1. Ostrom QT, Gittleman H, Truitt G, Boscia A, Kruchko C, Barnholtz-Sloan JS (2018) CBTRUS statistical report: primary brain and other central nervous system tumors diagnosed in the United States in 2011-2015. Neuro-Oncology 20(4):iv1–iv86. https://doi.org/10.1093/neuonc/noy131

    Article  PubMed  PubMed Central  Google Scholar 

  2. Louis DN, Ohgaki H, Wiestler OD, Cavenee WK, Burger PC, Jouvet A, Scheithauer BW, Kleihues P (2007) The 2007 WHO classification of tumours of the central nervous system. Acta Neuropathol 114(2):97–109. https://doi.org/10.1007/s00401-007-0243-4

    Article  PubMed  PubMed Central  Google Scholar 

  3. Louis DN, Perry A, Reifenberger G, von Deimling A, Figarella-Branger D, Cavenee WK, Ohgaki H, Wiestler OD, Kleihues P, Ellison DW (2016) The 2016 World Health Organization Classification of Tumors of the Central Nervous System: a summary. Acta Neuropathol 131(6):803–820. https://doi.org/10.1007/s00401-016-1545-1

    Article  PubMed  PubMed Central  Google Scholar 

  4. Lassaletta A, Zapotocky M, Bouffet E, Hawkins C, Tabori U (2016) An integrative molecular and genomic analysis of pediatric hemispheric low-grade gliomas: an update. Childs Nerv Syst 32(10):1789–1797. https://doi.org/10.1007/s00381-016-3163-6

    Article  PubMed  Google Scholar 

  5. Ryall S, Tabori U, Hawkins C (2020) Pediatric low-grade glioma in the era of molecular diagnostics. Acta Neuropathol Commun 8(1):30. https://doi.org/10.1186/s40478-020-00902-z

    Article  PubMed  PubMed Central  Google Scholar 

  6. Fukuoka K, Mamatjan Y, Tatevossian R, Zapotocky M, Ryall S, Stucklin AG, Bennett J, Nobre LF, Arnoldo A, Luu B, Wen J, Zhu K, Leon A, Torti D, Pugh TJ, Hazrati LN, Laperriere N, Drake J, Rutka JT, Dirks P, Kulkarni AV, Taylor MD, Bartels U, Huang A, Zadeh G, Aldape K, Ramaswamy V, Bouffet E, Snuderl M, Ellison D, Hawkins C, Tabori U (2020) Clinical impact of combined epigenetic and molecular analysis of pediatric low grade gliomas. Neuro-Oncology 22:1474–1483. https://doi.org/10.1093/neuonc/noaa077

    CAS  Article  PubMed  PubMed Central  Google Scholar 

  7. Ellison DW, Hawkins C, Jones DTW, Onar-Thomas A, Pfister SM, Reifenberger G, Louis DN (2019) cIMPACT-NOW update 4: diffuse gliomas characterized by MYB, MYBL1, or FGFR1 alterations or BRAF(V600E) mutation. Acta Neuropathol 137(4):683–687. https://doi.org/10.1007/s00401-019-01987-0

    CAS  Article  PubMed  Google Scholar 

  8. Ryall S, Zapotocky M, Fukuoka K, Nobre L, Guerreiro Stucklin A, Bennett J, Siddaway R, Li C, Pajovic S, Arnoldo A, Kowalski PE, Johnson M, Sheth J, Lassaletta A, Tatevossian RG, Orisme W, Qaddoumi I, Surrey LF, Li MM, Waanders AJ, Gilheeney S, Rosenblum M, Bale T, Tsang DS, Laperriere N, Kulkarni A, Ibrahim GM, Drake J, Dirks P, Taylor MD, Rutka JT, Laughlin S, Shroff M, Shago M, Hazrati LN, D'Arcy C, Ramaswamy V, Bartels U, Huang A, Bouffet E, Karajannis MA, Santi M, Ellison DW, Tabori U, Hawkins C (2020) Integrated molecular and clinical analysis of 1,000 pediatric low-grade gliomas. Cancer Cell 37(4):569–583 e5. https://doi.org/10.1016/j.ccell.2020.03.011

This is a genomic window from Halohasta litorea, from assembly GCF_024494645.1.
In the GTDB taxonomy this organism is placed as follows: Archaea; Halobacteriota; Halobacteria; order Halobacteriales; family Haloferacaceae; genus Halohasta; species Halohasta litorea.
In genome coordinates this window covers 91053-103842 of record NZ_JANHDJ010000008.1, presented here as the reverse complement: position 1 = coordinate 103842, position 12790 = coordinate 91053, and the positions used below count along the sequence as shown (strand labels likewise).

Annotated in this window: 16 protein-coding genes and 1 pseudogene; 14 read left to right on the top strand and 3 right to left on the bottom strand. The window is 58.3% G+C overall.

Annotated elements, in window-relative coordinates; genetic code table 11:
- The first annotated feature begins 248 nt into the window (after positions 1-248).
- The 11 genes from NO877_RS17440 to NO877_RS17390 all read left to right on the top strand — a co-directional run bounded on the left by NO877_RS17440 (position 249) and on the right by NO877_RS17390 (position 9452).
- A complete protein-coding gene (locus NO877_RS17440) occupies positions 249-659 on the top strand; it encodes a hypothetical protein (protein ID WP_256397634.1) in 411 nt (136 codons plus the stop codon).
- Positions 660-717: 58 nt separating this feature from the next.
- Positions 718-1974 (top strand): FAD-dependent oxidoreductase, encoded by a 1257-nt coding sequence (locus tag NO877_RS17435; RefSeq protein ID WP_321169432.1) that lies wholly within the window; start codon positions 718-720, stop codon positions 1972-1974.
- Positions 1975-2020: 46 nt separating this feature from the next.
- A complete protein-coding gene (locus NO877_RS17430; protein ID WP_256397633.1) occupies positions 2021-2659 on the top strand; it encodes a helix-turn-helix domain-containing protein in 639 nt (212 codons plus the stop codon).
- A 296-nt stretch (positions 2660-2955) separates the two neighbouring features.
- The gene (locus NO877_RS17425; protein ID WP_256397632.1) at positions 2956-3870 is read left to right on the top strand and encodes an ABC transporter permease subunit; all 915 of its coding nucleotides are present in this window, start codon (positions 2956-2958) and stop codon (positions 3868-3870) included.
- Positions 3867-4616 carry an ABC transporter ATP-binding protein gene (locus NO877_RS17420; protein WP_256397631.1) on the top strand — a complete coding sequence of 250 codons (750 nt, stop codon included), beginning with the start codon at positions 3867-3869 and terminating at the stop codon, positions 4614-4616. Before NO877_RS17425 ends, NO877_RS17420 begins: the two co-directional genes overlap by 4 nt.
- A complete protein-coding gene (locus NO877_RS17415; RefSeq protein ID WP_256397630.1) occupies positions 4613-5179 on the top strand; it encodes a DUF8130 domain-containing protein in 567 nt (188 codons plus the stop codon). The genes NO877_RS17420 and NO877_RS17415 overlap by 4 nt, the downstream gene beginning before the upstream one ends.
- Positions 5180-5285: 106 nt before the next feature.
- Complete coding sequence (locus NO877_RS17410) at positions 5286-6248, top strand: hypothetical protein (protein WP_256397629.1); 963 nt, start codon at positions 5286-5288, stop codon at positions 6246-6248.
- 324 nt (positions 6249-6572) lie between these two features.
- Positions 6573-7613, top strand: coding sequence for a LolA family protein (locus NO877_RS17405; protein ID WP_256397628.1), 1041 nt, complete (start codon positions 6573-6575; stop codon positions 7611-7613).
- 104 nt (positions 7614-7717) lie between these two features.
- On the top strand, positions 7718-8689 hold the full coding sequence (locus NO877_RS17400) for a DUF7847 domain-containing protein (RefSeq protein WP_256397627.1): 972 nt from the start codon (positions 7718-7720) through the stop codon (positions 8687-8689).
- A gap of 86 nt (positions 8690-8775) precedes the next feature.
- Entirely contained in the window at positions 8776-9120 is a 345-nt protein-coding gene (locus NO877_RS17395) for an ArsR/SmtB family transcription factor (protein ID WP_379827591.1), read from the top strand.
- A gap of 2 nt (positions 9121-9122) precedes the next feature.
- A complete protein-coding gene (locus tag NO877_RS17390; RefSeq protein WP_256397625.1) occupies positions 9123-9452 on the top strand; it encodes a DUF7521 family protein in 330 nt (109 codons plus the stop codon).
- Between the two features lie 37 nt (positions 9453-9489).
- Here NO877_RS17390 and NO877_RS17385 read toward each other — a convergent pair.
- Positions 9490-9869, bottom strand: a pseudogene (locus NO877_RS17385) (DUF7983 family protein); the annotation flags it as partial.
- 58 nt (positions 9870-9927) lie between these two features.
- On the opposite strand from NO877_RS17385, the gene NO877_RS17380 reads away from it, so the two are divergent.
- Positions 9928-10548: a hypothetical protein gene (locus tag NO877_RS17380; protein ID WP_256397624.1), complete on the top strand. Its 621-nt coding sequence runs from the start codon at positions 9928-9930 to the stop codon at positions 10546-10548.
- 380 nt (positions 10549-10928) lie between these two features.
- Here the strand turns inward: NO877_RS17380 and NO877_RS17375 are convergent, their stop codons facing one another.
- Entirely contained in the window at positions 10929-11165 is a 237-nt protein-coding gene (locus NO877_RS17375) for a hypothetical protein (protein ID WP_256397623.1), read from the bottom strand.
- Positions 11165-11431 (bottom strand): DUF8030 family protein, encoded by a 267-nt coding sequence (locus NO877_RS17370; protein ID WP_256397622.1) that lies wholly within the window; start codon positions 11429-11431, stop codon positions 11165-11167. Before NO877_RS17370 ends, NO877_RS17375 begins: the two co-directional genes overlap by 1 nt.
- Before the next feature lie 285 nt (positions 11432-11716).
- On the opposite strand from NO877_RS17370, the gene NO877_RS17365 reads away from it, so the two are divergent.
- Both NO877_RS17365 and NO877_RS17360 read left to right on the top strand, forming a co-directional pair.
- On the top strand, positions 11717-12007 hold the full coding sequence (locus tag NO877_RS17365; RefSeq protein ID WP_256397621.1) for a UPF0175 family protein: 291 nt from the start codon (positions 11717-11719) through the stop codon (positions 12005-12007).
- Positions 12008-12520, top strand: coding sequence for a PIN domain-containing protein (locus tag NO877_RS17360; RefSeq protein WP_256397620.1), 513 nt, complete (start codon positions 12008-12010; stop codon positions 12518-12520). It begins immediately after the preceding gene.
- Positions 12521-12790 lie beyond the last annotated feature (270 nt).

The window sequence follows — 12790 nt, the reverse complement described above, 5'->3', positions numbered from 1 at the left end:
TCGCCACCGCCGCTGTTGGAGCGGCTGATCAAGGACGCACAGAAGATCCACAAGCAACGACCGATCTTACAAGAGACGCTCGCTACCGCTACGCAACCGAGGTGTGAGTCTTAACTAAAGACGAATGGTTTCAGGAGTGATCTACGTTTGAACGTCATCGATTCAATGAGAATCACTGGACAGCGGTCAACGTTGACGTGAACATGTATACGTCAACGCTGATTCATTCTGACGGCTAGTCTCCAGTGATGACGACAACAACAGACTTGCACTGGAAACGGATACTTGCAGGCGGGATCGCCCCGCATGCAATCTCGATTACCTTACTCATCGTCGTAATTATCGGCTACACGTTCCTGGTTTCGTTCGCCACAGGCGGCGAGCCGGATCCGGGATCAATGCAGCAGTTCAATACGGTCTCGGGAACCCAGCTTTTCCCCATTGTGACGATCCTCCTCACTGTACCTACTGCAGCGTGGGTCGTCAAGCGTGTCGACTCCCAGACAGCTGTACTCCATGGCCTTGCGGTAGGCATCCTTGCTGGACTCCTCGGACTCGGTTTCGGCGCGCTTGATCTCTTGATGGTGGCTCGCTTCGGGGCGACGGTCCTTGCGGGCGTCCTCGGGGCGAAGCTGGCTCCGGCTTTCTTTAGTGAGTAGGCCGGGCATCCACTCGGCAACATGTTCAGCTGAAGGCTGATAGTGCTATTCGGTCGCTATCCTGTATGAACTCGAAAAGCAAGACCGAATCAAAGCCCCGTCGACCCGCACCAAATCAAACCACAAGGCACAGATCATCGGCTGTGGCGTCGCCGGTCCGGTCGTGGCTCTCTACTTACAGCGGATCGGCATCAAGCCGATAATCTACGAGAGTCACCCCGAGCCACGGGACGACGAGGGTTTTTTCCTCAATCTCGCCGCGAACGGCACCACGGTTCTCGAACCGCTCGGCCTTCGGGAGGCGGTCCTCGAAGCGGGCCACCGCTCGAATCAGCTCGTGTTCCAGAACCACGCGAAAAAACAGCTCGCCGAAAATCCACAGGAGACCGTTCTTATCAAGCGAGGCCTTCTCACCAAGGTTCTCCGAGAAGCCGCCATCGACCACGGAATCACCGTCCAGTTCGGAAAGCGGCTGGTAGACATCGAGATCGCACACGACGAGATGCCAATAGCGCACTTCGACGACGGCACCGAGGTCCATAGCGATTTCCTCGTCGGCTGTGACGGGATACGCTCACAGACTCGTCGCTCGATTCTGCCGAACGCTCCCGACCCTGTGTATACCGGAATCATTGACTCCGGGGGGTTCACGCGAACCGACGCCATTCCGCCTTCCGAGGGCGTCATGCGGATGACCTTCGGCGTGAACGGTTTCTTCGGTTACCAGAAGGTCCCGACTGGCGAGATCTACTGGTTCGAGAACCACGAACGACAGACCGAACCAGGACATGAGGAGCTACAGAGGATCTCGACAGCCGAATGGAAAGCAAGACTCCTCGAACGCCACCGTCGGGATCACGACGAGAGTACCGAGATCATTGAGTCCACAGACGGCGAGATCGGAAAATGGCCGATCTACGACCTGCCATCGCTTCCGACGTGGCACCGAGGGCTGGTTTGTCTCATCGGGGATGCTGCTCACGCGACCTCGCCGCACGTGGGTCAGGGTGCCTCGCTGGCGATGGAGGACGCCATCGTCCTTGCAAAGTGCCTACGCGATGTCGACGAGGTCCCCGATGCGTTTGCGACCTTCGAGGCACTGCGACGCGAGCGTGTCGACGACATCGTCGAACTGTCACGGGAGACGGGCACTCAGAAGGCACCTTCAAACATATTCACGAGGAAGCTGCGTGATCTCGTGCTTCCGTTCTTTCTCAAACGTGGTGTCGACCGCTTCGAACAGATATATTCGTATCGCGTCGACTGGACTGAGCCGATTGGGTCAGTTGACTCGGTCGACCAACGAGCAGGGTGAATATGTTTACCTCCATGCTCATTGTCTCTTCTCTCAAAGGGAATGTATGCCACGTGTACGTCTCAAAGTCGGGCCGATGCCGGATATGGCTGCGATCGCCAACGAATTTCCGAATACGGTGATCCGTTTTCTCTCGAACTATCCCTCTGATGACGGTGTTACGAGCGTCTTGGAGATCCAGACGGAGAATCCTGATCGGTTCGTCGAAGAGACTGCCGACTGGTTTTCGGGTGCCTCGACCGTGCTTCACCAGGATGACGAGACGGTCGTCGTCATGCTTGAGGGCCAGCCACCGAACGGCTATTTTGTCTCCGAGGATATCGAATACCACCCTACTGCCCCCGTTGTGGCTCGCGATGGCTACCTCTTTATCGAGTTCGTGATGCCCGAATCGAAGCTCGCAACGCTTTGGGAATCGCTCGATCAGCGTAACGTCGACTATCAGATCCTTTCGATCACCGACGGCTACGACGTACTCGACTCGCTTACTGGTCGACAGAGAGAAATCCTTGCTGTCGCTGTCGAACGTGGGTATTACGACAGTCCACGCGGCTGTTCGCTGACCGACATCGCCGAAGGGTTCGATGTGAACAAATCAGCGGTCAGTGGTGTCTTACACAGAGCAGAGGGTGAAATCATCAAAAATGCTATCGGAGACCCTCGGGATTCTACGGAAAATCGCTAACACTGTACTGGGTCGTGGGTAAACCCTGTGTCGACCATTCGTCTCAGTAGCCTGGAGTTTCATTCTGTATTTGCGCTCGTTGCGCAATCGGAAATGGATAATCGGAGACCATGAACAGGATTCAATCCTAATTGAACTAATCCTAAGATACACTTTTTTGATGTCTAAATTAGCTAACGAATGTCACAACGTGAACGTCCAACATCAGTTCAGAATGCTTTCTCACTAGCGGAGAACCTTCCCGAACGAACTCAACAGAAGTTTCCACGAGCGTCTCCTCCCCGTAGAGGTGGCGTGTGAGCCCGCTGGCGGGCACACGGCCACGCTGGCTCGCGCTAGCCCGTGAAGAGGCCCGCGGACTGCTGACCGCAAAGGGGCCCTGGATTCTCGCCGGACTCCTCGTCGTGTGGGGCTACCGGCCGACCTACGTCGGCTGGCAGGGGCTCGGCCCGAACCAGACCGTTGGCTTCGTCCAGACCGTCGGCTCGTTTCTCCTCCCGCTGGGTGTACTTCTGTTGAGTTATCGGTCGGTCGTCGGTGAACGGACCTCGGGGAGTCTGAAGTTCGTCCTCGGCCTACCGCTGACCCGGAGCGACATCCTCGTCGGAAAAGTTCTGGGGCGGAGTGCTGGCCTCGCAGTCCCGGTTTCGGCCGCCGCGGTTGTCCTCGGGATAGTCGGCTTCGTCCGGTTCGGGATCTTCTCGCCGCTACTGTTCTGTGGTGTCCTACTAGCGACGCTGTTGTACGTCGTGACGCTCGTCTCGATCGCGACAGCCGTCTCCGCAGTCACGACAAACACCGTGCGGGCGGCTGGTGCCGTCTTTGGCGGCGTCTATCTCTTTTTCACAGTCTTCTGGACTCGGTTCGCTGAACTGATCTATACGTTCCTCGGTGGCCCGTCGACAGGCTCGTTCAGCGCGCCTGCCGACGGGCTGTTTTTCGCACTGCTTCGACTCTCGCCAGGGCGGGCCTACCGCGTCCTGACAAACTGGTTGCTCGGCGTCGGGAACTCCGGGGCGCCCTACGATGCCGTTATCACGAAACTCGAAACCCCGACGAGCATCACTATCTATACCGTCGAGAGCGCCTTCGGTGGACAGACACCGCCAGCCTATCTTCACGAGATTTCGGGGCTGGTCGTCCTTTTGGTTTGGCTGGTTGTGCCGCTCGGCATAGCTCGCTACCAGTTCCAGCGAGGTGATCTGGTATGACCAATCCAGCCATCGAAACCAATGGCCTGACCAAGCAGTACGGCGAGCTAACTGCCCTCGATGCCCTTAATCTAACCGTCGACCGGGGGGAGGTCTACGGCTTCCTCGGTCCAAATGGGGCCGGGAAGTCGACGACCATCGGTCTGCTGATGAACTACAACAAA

CAS  Article  PubMed  PubMed Central  Google Scholar 

  9. Zhang J, Wu G, Miller CP, Tatevossian RG, Dalton JD, Tang B, Orisme W, Punchihewa C, Parker M, Qaddoumi I, Boop FA, Lu C, Kandoth C, Ding L, Lee R, Huether R, Chen X, Hedlund E, Nagahawatte P, Rusch M, Boggs K, Cheng J, Becksfort J, Ma J, Song G, Li Y, Wei L, Wang J, Shurtleff S, Easton J, Zhao D, Fulton RS, Fulton LL, Dooling DJ, Vadodaria B, Mulder HL, Tang C, Ochoa K, Mullighan CG, Gajjar A, Kriwacki R, Sheer D, Gilbertson RJ, Mardis ER, Wilson RK, Downing JR, Baker SJ, Ellison DW, St. Jude Children’s Research Hospital–Washington University Pediatric Cancer Genome Project (2013) Whole-genome sequencing identifies genetic alterations in pediatric low-grade gliomas. Nat Genet 45(6):602–612. https://doi.org/10.1038/ng.2611

    CAS  Article  PubMed  PubMed Central  Google Scholar 

  10. Jones DT, Gronych J, Lichter P, Witt O, Pfister SM (2012) MAPK pathway activation in pilocytic astrocytoma. Cell Mol Life Sci 69(11):1799–1811. https://doi.org/10.1007/s00018-011-0898-9

    CAS  Article  PubMed  Google Scholar 

  11. Pearson G, Robinson F, Beers Gibson T, Xu BE, Karandikar M, Berman K et al (2001) Mitogen-activated protein (MAP) kinase pathways: regulation and physiological functions. Endocr Rev 22(2):153–183. https://doi.org/10.1210/edrv.22.2.0428

    CAS  Article  PubMed  Google Scholar 

  12. Tatevossian RG, Lawson AR, Forshew T, Hindley GF, Ellison DW, Sheer D (2010) MAPK pathway activation and the origins of pediatric low-grade astrocytomas. J Cell Physiol 222(3):509–514. https://doi.org/10.1002/jcp.21978

    CAS  Article  PubMed  Google Scholar 

  13. Collins VP, Jones DT, Giannini C (2015) Pilocytic astrocytoma: pathology, molecular mechanisms and markers. Acta Neuropathol 129(6):775–788. https://doi.org/10.1007/s00401-015-1410-7

    CAS  Article  PubMed  PubMed Central  Google Scholar 

  14. Jones DT, Kocialkowski S, Liu L, Pearson DM, Backlund LM, Ichimura K et al (2008) Tandem duplication producing a novel oncogenic BRAF fusion gene defines the majority of pilocytic astrocytomas. Cancer Res 68(21):8673–8677. https://doi.org/10.1158/0008-5472.CAN-08-2097